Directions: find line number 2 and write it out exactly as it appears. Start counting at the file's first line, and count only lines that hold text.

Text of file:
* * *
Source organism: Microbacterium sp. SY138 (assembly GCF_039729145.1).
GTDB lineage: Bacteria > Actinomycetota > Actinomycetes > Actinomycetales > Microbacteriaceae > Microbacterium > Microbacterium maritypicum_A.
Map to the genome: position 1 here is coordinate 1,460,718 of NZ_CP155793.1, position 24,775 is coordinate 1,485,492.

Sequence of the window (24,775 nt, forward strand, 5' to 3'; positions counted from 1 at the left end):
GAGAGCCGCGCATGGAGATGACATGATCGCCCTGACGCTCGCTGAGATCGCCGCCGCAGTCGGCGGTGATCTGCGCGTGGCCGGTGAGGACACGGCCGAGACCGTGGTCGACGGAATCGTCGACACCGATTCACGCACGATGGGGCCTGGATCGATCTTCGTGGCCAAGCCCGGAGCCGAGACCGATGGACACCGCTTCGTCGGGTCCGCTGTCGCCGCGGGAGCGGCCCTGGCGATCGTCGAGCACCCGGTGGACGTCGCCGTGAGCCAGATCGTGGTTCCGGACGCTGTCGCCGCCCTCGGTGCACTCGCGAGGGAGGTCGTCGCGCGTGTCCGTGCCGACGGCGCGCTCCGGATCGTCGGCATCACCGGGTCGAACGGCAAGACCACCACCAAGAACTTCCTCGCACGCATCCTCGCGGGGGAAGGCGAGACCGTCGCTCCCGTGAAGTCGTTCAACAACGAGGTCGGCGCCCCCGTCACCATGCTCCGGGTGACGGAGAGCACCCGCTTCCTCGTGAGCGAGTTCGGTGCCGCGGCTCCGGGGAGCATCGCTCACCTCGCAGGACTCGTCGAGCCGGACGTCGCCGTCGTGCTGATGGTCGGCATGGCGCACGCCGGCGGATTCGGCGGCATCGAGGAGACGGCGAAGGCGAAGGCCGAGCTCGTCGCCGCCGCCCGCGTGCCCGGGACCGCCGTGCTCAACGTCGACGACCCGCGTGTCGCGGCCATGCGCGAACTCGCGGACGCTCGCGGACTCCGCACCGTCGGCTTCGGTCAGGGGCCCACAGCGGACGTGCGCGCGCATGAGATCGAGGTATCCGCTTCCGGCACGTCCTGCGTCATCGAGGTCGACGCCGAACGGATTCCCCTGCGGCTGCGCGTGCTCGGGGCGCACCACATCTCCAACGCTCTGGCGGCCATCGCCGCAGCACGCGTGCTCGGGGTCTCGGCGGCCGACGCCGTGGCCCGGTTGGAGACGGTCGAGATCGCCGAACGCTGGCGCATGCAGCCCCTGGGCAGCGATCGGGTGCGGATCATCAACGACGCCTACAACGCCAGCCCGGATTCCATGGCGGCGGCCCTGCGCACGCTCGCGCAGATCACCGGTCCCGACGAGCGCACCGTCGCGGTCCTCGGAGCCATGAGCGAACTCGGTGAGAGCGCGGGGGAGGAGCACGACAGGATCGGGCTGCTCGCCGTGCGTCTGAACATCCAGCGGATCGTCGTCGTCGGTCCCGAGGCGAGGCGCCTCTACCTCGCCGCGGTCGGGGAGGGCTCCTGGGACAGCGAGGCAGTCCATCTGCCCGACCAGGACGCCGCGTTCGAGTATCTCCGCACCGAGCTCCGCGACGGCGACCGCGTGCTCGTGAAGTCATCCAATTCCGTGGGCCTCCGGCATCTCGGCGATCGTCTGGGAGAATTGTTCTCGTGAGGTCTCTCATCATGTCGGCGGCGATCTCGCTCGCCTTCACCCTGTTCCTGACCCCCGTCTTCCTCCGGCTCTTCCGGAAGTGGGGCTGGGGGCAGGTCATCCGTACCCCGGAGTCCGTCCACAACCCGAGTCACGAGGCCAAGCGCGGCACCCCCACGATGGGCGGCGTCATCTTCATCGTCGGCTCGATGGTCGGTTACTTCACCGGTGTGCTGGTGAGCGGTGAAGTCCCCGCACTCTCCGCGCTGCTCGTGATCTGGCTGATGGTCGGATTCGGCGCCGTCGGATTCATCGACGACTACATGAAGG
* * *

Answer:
GTDB lineage: Bacteria > Actinomycetota > Actinomycetes > Actinomycetales > Microbacteriaceae > Microbacterium > Microbacterium maritypicum_A.